Edible plants include primarily vegetables, fruits and berries that we grow in our gardens:
яблоко – apple
груша – pear
малина – raspberry
ежевика – blackberry
земляника – strawberry
арбуз – watermelon
дыня – melon
клубника – strawberry
вишня – cherry
смородина – currant
виноград – grapes
абрикос – apricot
слива – plum
помидор – tomato
огурец – cucumber
баклажан – eggplant
перец – pepper
картофель – potato
морковь – carrot
свёкла – beetroot
капуста – cabbage
лук – onion
чеснок – garlic
зелень – greens/herbs
петрушка – parsley
укроп – dill
базилик – basil
мята – mint
If you want a more comprehensive list of vegetables, they have all been listed in this post.
In addition to plants, there are also edible mushrooms (съедобные грибы) that grow in Russian forests.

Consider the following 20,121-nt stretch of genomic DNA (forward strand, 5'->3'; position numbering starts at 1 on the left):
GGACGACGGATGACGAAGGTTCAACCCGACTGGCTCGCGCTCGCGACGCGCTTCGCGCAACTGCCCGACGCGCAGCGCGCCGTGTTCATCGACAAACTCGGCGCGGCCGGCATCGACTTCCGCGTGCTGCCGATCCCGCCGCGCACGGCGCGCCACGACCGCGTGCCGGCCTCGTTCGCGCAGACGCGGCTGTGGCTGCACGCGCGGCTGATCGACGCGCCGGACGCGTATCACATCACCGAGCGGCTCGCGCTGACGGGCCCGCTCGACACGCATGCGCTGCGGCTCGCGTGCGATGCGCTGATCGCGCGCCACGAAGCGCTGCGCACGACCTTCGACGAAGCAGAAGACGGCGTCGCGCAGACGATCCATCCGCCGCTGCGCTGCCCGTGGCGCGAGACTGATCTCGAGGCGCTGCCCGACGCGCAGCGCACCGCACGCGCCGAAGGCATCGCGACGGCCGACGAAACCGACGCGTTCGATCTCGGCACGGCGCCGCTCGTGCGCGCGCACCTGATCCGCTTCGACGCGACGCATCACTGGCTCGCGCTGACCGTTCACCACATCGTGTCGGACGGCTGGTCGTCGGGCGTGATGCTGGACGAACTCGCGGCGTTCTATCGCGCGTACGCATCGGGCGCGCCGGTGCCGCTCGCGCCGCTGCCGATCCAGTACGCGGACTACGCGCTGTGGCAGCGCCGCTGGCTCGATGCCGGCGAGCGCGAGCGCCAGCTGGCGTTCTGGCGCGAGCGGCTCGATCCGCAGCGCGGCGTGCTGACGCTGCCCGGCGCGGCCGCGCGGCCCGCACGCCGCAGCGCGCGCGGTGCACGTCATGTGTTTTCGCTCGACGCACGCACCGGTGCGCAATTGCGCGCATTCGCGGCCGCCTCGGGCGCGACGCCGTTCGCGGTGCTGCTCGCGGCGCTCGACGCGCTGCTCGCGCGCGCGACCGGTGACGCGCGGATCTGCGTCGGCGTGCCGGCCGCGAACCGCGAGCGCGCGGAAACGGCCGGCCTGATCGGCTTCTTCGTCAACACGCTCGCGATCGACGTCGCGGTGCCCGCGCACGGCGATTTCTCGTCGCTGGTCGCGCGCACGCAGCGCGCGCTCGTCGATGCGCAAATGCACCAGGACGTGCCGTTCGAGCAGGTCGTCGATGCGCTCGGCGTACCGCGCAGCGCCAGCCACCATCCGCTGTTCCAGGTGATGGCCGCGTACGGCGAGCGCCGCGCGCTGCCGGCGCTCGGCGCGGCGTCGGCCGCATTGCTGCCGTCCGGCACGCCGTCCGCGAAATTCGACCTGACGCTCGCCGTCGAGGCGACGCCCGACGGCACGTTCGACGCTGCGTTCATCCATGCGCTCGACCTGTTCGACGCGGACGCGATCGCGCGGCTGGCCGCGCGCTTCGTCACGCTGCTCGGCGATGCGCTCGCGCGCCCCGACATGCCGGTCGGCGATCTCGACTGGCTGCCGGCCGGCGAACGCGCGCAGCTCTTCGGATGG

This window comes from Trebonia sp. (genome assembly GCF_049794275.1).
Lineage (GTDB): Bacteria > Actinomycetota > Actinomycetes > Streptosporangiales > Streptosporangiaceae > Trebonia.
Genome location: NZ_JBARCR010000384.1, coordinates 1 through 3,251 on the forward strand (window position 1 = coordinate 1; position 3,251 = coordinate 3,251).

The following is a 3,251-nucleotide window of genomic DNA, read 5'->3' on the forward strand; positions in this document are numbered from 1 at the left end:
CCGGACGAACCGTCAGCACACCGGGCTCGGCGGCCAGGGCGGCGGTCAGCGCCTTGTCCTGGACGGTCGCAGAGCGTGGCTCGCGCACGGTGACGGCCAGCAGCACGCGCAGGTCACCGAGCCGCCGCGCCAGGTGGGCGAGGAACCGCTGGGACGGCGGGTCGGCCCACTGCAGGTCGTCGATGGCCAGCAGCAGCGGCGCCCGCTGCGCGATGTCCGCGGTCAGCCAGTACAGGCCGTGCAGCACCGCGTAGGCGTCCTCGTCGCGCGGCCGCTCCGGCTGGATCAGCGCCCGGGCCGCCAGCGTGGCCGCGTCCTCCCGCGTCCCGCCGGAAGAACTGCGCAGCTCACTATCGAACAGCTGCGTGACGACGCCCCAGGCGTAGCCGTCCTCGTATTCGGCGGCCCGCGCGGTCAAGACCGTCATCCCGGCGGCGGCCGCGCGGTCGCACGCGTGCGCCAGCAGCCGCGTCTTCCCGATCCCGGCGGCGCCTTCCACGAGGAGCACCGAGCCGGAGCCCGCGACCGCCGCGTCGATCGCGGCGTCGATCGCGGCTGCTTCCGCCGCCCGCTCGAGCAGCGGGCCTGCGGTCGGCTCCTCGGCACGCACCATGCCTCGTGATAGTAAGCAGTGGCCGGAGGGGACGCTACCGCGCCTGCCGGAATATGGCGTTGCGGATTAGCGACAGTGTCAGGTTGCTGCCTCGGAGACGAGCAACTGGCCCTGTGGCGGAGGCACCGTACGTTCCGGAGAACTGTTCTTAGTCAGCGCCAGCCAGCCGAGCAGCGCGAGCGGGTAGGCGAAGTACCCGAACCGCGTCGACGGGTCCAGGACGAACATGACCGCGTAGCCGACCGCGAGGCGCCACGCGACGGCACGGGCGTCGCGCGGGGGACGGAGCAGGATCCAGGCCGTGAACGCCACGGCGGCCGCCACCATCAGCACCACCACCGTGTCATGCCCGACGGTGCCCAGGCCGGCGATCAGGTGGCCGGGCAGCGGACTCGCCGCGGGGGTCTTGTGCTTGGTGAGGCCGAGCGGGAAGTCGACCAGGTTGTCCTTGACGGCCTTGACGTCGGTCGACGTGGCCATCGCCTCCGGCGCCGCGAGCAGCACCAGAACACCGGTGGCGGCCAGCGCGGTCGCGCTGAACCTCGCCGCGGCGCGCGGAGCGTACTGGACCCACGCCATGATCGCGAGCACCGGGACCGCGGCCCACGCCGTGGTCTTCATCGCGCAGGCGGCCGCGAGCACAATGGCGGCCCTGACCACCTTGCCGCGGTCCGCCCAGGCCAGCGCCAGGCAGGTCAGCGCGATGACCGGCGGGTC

Here are some commonly known mushroom names in Russian:
белый гриб – porcini mushroom/boletus
лисичка – chanterelle
масёнок (plural маслята) – slippery jack
опёнок (plural опята) – honey mushrooms
подберёзовик – birch bolete
подосиновик – orange cap bolete
рыжик – saffron milk cap
сыроежка – russula
груздь – milk agaric
Вешенка (king oyster mushroom) and шампиньон (champignon) are often sold in supermarkets, they are mass produced under artificial conditions.
Mushroom identification can be challenging, and it’s always recommended to consult a mycologist or a reliable source when foraging or consuming wild mushrooms.
Russian gardens are a reflection of the enduring connection between the Russian people and the land they cultivate. Gardens in Russia serve a dual purpose – practicality and aesthetics. They are not just spaces for relaxation and beauty but also a source of sustenance.